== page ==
from The American Heritage® Dictionary of the English Language, 4th Edition
- adj. Of, relating to, or evolved from an ancestor or ancestors.
from Wiktionary, Creative Commons Attribution/Share-Alike License
- adj. Of, pertaining to, derived from, or possessed by, an ancestor or ancestors; as, an ancestral estate.
from the GNU version of the Collaborative International Dictionary of English
- adj. Of, pertaining to, derived from, or possessed by, an ancestor or ancestors.
from The Century Dictionary and Cyclopedia
- Pertaining to ancestors or progenitors; descending or claimed from ancestors: as, an ancestral estate; ancestral trees; a king on his ancestral throne.
- In biology, of or pertaining to an ancestor; being an earlier, and presumably lower or more generalized, type from which later more specialized forms of organized beings are asserted to have been evolved.
from WordNet 3.0 Copyright 2006 by Princeton University. All rights reserved.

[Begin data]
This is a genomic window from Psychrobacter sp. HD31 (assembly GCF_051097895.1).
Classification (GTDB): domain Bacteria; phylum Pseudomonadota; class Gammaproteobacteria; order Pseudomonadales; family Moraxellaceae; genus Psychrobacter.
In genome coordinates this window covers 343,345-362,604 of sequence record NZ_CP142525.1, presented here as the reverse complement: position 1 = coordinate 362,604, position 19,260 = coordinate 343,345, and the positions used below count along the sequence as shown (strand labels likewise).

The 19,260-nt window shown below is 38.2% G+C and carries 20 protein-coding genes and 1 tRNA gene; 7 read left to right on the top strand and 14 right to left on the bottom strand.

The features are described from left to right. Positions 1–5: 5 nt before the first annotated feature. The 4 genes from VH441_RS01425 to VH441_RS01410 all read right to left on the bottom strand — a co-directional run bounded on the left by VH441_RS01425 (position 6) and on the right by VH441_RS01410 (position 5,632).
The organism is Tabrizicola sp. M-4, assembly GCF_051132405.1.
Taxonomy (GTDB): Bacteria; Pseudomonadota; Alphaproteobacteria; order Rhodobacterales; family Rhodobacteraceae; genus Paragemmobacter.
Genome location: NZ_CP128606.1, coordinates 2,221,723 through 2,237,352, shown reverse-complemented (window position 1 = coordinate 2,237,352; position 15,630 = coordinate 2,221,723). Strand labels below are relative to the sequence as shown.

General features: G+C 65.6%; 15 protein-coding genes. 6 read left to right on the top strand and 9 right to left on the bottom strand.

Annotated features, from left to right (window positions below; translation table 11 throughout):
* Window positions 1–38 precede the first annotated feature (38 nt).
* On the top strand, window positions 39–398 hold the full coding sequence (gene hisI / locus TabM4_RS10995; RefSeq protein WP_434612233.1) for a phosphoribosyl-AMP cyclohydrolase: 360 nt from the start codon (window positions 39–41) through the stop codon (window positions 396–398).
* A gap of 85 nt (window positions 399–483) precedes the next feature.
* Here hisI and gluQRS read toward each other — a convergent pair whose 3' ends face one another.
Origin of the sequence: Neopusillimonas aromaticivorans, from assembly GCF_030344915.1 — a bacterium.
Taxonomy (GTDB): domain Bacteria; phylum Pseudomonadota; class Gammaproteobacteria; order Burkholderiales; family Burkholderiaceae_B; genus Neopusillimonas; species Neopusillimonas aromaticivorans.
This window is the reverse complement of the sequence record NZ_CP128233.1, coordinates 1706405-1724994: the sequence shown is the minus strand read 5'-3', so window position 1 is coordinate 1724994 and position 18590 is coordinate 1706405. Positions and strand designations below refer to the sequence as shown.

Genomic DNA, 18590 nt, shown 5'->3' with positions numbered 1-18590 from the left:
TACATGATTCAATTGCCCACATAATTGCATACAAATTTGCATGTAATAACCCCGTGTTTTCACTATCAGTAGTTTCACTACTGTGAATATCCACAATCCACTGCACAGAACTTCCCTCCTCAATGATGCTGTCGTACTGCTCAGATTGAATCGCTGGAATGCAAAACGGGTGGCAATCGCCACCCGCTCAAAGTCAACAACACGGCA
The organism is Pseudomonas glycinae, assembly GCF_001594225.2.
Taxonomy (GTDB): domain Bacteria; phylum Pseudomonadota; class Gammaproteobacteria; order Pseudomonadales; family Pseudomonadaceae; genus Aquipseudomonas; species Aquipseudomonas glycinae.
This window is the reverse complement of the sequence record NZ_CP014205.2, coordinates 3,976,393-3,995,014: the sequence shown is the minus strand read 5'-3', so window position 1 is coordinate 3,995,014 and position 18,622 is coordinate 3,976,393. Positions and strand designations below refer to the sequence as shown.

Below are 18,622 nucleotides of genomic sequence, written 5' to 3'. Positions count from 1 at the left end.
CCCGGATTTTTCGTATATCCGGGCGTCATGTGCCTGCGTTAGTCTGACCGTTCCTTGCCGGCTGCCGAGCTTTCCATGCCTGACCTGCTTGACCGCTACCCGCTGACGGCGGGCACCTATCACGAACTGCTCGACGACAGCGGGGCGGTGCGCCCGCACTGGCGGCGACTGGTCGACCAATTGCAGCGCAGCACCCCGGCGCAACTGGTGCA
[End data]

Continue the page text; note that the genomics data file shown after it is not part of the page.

- adj. inherited or inheritable by established rules (usually legal rules) of descent
- adj. of or belonging to or inherited from an ancestor
They are now fighting to return to what they call their ancestral land.
His earlier studies led him to formulate what he called the ancestral law.
The first of these resulted in ancestral Asu speakers settling into the South Pare Mountains and in proto-Sabaki speech communities spreading north of the Pangani River, along the narrow stretches of the Kenyan coast.
The wide phylogenetic distribution suggests that signaling most likely evolved in ancestral eukaryotes.
The arc of Earth's limb appeared — immediately recognizable, as if coded in ancestral memory.
Parents across the sea, rolling in ancestral gold and Bank of England notes, acquired a reality they had never enjoyed before.
A slower legacy for Bruce Lee in Chinese ancestral town
In the time since he helped start Trackers Bay two and a half years ago, Nutt has seen a surge in interest in what are often called ancestral skills.
To McCann, Eisenhower often referred to his ancestral region in the Palatinate as “good people, sound people—who, even among those who stayed, rejected Nazism.”
Despite the shifting topography, the neighborhood still recalled my ancestral culture and I felt peace and permanence staring at the Italian Catholic church, Our Lady of Mount Carmel.